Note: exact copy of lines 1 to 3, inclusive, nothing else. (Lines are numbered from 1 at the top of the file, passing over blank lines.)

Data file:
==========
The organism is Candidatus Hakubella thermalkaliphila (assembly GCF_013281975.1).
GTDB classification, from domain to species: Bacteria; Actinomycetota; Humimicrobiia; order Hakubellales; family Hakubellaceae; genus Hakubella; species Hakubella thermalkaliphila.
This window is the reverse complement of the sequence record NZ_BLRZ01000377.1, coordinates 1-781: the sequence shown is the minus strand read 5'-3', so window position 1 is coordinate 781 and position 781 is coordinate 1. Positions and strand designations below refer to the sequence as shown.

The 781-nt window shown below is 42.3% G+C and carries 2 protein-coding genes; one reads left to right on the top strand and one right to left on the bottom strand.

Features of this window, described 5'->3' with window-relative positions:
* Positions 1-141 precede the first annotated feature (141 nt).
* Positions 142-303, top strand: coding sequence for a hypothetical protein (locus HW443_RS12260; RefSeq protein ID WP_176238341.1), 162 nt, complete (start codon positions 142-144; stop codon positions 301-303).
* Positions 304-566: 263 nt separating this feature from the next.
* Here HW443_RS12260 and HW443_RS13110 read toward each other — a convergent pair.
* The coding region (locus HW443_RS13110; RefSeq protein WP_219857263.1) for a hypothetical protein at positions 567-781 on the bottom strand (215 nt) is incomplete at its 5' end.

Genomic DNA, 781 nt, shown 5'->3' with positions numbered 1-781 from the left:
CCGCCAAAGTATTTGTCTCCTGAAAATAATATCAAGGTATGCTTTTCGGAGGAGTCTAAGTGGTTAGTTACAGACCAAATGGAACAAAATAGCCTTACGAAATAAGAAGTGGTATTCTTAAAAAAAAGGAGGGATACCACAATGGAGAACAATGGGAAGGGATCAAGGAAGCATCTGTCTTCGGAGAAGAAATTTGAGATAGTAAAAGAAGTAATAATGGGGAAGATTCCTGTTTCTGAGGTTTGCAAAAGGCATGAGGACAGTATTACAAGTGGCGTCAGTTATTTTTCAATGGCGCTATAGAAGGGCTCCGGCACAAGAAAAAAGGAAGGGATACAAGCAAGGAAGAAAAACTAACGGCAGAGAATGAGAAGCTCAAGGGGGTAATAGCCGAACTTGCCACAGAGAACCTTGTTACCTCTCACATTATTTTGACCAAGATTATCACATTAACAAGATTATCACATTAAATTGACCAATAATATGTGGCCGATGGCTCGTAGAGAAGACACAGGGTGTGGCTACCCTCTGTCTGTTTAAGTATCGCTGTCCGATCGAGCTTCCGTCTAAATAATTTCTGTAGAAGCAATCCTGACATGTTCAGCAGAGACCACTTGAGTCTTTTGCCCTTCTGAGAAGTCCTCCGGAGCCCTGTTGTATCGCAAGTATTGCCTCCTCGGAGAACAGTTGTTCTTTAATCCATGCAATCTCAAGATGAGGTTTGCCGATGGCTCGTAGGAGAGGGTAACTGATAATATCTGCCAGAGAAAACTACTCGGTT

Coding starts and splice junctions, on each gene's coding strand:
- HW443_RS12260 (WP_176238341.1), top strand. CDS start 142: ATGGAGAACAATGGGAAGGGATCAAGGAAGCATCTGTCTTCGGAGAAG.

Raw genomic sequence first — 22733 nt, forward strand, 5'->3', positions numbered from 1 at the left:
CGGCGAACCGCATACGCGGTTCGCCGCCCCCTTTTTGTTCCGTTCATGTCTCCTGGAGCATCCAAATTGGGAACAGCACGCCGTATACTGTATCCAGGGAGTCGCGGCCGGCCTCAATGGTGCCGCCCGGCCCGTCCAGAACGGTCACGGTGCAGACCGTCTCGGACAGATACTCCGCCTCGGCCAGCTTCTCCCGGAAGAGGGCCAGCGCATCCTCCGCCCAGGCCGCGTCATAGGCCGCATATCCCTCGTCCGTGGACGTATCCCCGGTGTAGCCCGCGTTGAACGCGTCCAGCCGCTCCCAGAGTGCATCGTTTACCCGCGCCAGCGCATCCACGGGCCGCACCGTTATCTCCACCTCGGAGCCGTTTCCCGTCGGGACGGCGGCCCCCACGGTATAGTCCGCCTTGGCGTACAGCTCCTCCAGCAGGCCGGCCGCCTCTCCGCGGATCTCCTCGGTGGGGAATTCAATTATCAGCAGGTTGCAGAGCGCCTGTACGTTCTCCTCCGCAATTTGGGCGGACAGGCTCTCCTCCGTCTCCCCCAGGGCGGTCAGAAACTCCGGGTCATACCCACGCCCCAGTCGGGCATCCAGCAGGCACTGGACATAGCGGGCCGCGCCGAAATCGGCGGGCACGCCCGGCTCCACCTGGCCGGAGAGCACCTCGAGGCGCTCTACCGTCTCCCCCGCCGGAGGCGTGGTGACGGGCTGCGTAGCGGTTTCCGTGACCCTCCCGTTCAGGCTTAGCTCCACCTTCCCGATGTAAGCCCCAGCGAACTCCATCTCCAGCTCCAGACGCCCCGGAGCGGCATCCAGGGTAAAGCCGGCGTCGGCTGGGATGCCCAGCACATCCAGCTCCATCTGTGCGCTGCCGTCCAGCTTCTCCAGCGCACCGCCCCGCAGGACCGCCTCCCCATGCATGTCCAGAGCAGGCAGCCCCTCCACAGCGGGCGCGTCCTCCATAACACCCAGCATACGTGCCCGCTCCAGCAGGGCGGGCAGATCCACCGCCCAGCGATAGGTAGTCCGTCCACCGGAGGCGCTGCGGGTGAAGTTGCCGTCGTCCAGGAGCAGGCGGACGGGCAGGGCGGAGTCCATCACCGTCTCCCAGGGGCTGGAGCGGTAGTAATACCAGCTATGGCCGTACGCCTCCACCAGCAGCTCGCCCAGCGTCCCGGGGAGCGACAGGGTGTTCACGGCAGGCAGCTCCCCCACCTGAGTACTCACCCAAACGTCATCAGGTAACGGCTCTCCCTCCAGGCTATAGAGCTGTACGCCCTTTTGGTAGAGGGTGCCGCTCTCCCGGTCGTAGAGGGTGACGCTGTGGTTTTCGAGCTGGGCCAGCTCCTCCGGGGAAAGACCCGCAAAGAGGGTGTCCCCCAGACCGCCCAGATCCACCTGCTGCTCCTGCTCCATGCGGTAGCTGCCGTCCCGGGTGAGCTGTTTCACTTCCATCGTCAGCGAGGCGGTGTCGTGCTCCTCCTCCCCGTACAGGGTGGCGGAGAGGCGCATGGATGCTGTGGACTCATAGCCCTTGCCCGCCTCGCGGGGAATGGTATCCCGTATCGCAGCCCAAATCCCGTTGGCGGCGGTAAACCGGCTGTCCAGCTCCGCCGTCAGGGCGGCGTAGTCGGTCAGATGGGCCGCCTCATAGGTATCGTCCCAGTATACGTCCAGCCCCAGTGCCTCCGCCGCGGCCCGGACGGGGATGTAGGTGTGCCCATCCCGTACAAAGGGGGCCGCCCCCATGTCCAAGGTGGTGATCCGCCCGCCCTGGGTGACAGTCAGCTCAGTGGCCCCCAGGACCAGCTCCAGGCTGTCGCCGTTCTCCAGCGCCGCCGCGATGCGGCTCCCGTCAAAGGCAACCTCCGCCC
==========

The organism is Candidatus Hakubella thermalkaliphila (assembly GCF_013281975.1).
GTDB classification, from domain to species: Bacteria; Actinomycetota; Humimicrobiia; order Hakubellales; family Hakubellaceae; genus Hakubella; species Hakubella thermalkaliphila.
This window is the reverse complement of the sequence record NZ_BLRZ01000377.1, coordinates 1-781: the sequence shown is the minus strand read 5'-3', so window position 1 is coordinate 781 and position 781 is coordinate 1. Positions and strand designations below refer to the sequence as shown.